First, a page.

Chinese Characteristics (5th edition)/Chapter I

Chinese Characteristics (5th edition)  (1894)  by Arthur Henderson Smith
Chapter I: Face
Chinese Characteristics - Chapter 1.png

CHAPTER I.

FACE.

AT first sight nothing can be more irrational than to call that which is shared with the whole human race a "characteristic" of the Chinese. But the word "face" does not in China signify simply the front part of the head, but is literally a compound noun of multitude, with more meanings than we shall be able to describe, or perhaps to comprehend.

In order to understand, however imperfectly, what is meant by "face," we must take account of the fact that as a race the Chinese have a strongly dramatic instinct. The theatre may almost be said to be the only national amusement, and the Chinese have for theatricals a passion like that of the Englishman for athletics, or the Spaniard for bull-fights. Upon very slight provocation, any Chinese regards himself in the light of an actor in a drama. He throws himself into theatrical attitudes, performs the salaam, falls upon his knees, prostrates himself and strikes his head upon the earth, under circumstances which to an Occidental seem to make such actions superfluous, not to say ridiculous. A Chinese thinks in theatrical terms. When roused in self-defence he addresses two or three persons as if they were a multitude. He exclaims: "I say this in the presence of You, and You, and You, who are all here present." If his troubles are adjusted he speaks of himself as having "got off the stage" with credit, and if they are not adjusted he finds no way to "retire from the stage." All this, be it clearly understood, has nothing to do with realities. The question is never of facts, but always of form. If a fine speech has been delivered at the proper time and in the proper way, the requirement of the play is met. We are not to go behind the scenes, for that would spoil all the plays in the world. Properly to execute acts like these in all the complex I relations of life, is to have "face." To fail of them, to ignore them, to be thwarted in the performance of them, this is to "lose face." Once rightly apprehended, "face" will be found to be in itself a key to the combination lock of many of the most important characteristics of the Chinese.

It should be added that the principles which regulate "face" and its attainment are often wholly beyond the intellectual apprehension of the Occidental, who is constantly forgetting the theatrical element, and wandering off into the irrelevant regions of fact. To him it often seems that Chinese "face" is not unlike the South Sea Island taboo, a force of undeniable potency, but capricious, and not reducible to rule, deserving only to be abolished and replaced by common sense. At this point Chinese and Occidentals must agree to disagree, for they can never be brought to view the same things in the same light. In the adjustment of the incessant quarrels which distract every hamlet, it is necessary for the "peace-talkers" to take as careful account of the balance of "face" as European statesmen once did of the balance of power. The object in such cases is not the execution of even-handed justice, which, even if theoretically desirable, seldom occurs to an Oriental as a possibility, but such an arrangement as will distribute to all concerned "face" in due proportions. The same principle often obtains in the settlement of lawsuits, a very large percentage of which end in what may be called a drawn game.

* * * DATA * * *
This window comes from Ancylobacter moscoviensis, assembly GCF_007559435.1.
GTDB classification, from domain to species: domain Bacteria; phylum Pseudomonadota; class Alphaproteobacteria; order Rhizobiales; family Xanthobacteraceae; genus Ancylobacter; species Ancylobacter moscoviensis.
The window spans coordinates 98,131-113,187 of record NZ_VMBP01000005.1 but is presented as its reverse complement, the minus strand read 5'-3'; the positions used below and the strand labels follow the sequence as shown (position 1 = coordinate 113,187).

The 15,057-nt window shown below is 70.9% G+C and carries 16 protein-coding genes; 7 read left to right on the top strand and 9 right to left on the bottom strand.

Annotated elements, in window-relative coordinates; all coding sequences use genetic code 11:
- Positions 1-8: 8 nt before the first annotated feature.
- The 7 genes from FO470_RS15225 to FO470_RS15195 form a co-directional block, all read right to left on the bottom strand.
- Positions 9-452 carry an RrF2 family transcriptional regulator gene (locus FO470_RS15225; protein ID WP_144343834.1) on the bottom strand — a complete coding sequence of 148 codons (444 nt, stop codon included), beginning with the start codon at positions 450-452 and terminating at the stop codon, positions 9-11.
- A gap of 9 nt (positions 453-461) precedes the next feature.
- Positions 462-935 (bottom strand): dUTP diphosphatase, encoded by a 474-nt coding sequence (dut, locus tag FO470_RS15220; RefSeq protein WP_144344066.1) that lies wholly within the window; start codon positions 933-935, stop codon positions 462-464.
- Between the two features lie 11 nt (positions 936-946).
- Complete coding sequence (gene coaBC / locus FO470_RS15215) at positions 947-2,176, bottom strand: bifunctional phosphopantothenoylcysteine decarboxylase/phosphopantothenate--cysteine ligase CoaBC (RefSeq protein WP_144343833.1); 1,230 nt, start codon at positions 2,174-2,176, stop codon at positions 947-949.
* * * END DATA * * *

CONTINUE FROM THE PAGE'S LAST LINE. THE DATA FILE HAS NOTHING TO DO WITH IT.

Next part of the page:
To offer a person a handsome present is to "give him face." But if the gift be from an individual it should be accepted only in part, but should seldom or never be altogether refused. A few examples of the thirst for keeping face will suffice for illustration. To be accused of a fault is to "lose face," and the fact must be denied, no matter what the evidence, in order to save face. A tennis-ball is missed, and it is more than suspected that a coolie picked it up. He indignantly denies it, but goes to the spot where the ball disappeared, and soon finds it lying there (dropped out of his sleeve), remarking, "Here is your 'lost' ball." The waiting-woman who secreted the penknife of a guest in her master's house afterwards discovers it under the table-cloth, and ostentatiously produces it. In each case "face" is saved. The servant who has carelessly lost an article which he knows he must replace or forfeit an equivalent from his wages, remarks loftily, as he takes his dismissal, "The money for that silver spoon I do not want," and thus his "face" is intact. A man has a debt owing to him which he knows that he shall not collect; but going to the debtor, he raises a terrible disturbance, by which means he shows that he knows what ought to be done. He does not get the money, but he saves his "face," and thus secures himself from imposition in the future. A servant neglects or refuses to perform some duty. Ascertaining that his master intends to turn him off, he repeats his former offence, dismisses himself, and saves his "face."

To save one's face and lose one's life would not seem to us very attractive, but we have heard of a Chinese District Magistrate who, as a special favour, was allowed to be beheaded in his robes of office in order to save his face!